Fort Wool

Fort Wool (originally named Fort Calhoun) was renamed in 1862 to honor General John Wool, the Union Army officer who captured Norfolk
Fort Wool (originally named Fort Calhoun) was renamed in 1862 to honor General John Wool, the Union Army officer who captured Norfolk
Source: Library of Congress, Atlas of the War of the Rebellion, Yorktown to Williamsburg, Va. (1892)

Until the Civil War, forts at Hampton Roads were unable to block enemy ships from sailing into the Chesapeake Bay or up the James River because cannon at shore batteries were not powerful enough to hit a ship in the channel.

In Hampton Roads, an enemy ship could sail near Willoughby Spit and be out of range from the artillery at Fort Monroe on the Peninsula. Through the Civil War, gunpowder lacked the "oomph" to push cannonballs all the way across the river. Enemy ships could navigate upstream while out of range of forts on either shoreline. Even if the gunpowder had been more powerful, the iron used for cannon barrels could not have contained and channeled the strong explosions.

The solution was to manufacture a new island in the middle of Hampton Roads. Starting in 1818, the Americans sought to fortify the natural shoal called Rip-Raps (Willoughby Shoal) about halfway between Hampton and Norfolk. Rip-Raps got its name from the rippling of the water, as the Chesapeake Bay encountered a shallow deposit of silt, sand and clay off the Peninsula.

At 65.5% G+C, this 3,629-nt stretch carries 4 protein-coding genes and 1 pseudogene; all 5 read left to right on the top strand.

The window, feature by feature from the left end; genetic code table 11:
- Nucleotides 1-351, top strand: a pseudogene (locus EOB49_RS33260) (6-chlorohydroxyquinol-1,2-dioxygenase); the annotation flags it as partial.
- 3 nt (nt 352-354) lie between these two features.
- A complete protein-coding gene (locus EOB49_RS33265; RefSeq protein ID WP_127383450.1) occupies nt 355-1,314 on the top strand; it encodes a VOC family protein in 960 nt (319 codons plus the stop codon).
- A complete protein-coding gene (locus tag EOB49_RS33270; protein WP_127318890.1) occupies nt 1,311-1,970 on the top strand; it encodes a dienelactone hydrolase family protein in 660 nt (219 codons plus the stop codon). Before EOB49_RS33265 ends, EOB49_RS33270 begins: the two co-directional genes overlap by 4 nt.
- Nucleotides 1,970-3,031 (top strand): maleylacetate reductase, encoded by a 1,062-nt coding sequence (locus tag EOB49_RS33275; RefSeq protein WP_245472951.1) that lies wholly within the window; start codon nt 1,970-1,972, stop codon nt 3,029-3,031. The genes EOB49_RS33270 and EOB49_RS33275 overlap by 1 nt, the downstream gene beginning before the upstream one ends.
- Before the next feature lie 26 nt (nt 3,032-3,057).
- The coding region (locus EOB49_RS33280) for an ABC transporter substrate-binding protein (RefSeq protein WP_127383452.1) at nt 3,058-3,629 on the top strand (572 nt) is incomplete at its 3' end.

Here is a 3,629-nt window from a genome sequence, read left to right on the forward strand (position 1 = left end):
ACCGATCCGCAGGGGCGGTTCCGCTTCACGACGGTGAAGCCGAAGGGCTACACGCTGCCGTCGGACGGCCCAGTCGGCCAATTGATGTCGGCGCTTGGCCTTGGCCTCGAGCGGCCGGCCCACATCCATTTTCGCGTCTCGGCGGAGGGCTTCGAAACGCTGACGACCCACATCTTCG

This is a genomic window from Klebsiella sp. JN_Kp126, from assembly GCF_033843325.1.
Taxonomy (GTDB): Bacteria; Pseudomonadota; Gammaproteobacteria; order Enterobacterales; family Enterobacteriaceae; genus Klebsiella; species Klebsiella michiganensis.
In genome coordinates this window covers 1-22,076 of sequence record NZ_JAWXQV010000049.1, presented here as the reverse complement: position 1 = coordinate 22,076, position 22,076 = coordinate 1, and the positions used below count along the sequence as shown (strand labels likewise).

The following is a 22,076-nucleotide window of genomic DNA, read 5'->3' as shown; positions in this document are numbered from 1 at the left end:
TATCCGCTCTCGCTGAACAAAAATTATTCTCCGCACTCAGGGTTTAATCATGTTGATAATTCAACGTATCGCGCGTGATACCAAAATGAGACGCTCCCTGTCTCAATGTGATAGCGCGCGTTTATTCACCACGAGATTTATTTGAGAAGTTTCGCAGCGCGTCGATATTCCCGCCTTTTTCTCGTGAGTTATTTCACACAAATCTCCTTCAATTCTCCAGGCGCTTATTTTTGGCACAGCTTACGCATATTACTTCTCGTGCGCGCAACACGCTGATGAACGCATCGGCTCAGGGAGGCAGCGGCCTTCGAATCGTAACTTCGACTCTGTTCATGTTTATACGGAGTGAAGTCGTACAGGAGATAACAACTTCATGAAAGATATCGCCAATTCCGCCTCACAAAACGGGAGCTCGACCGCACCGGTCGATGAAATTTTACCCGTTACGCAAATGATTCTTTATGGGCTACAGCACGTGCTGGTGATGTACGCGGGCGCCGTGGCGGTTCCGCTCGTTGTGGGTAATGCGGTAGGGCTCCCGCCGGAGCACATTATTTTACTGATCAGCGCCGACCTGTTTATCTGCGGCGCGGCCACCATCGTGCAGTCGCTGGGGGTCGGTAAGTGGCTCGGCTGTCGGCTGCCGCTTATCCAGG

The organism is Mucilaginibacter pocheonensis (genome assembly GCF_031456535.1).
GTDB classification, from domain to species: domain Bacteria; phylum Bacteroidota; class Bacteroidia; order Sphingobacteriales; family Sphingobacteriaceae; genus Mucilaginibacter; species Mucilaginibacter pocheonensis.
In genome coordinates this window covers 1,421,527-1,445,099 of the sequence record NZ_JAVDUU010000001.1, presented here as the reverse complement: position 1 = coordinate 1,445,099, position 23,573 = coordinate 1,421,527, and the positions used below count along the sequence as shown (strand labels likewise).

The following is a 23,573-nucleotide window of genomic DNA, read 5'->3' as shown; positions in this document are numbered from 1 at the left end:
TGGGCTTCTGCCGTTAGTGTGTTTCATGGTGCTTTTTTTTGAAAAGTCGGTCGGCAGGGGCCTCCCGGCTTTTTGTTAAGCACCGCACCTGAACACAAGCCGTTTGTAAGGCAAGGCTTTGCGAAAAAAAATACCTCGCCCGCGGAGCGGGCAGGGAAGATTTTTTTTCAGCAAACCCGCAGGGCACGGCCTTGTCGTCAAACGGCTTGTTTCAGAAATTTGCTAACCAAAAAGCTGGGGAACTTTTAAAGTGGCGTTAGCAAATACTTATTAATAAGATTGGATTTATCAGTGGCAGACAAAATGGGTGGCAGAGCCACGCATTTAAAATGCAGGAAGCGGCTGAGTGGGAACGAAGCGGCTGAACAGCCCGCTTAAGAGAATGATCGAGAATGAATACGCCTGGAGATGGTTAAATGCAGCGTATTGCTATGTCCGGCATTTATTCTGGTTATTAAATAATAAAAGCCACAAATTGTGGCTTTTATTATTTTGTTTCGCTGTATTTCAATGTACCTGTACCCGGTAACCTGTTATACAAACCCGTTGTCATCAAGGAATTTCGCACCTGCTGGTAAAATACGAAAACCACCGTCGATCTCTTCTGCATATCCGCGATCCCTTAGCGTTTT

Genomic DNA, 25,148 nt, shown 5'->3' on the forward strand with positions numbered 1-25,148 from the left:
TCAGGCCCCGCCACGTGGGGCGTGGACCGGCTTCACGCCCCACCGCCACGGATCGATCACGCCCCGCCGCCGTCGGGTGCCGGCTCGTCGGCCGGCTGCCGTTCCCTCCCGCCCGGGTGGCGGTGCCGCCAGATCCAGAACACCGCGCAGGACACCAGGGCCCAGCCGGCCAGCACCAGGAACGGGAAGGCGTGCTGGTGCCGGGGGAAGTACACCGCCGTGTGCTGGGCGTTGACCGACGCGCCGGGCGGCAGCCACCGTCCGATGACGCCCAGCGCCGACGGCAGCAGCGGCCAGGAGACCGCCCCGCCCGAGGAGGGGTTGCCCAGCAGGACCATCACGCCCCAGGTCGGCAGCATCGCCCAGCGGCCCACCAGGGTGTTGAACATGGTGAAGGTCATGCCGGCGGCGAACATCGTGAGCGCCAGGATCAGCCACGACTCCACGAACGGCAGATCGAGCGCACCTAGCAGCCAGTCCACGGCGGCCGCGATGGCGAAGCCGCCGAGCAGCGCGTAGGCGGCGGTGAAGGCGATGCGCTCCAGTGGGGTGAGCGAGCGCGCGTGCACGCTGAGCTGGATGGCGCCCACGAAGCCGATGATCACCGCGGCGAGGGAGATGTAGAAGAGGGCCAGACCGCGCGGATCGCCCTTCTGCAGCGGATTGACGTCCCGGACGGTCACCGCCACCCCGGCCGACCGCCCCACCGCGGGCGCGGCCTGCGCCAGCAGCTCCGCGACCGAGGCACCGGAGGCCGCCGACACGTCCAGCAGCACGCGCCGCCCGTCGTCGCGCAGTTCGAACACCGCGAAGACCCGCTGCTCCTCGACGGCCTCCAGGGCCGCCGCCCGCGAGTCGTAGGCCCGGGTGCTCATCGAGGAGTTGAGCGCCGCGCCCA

rock was dumped for decades on the Rip Raps shoal, before Fort Calhoun was finished and cannon could block ships from sailing up the James River
rock was dumped for decades on the Rip Raps shoal, before Fort Calhoun was finished and cannon could block ships from sailing up the James River
Source: Library of Congress, Preliminary chart of the Atlantic coast : from the entrance of Chesapeake Bay to Ocracoke Inlet (1862)

Rock hard enough to establish a foundation was available at quarries on the James, York, Potomac, and Susquehannah rivers. A contract was signed for "limestone" to be delivered from the York River. When it was found to be unsuitable, rock was obtained from quarries excavating the hard metamorphic rock near Georgetown on the Potomac River. Massachusetts granite quarries provided rock needed later for the drydock at Portsmouth Naval Yard.

Rock after rock was dumped onto the silty Rip-Raps shoal to create a foundation, or "mole" rising above the waterline. Cost of delivering the stone was high, in part because offloading it was risky. An 1822 Department of War report noted:1

It is also proper to state that the mole, being erected in the open sea, and in eighteen feet water, very considerable expense attends the delivery of stone for the formation thereof. The contractor is compelled to graduate the mole seven feet above the water, in the formation of which his vessels are obliged to be secured between two anchors, in such manner as to be enabled to land their cargoes by means of stages from the decks of the vessels to the top of the deposite. In this situation they are in contact with the slope of the mole, subject to constant attrition and thumping against the sharp edges of the rocks, occasioned by the swell and agitation of the sea, and thereby exposed to increased wear and injury.

The heavy stones sank into the soft sediments. After six years of adding stone, the army gave the site a year to settle before beginning construction of Fort Calhoun on the man-made island.

The military engineers quickly recognized that adding additional weight for that fort's granite walls increased the sinking of the artificial island. It dropped an additional six inches by 1831.2

Fort Monroe and Rip Raps (site of Fort Calhoun, renamed Fort Wool) in 1861
Fort Monroe and Rip Raps (site of Fort Calhoun, renamed Fort Wool) in 1861
Source: Library of Congress, Birds eye view of Virginia, Maryland, Delaware and the District of Columbia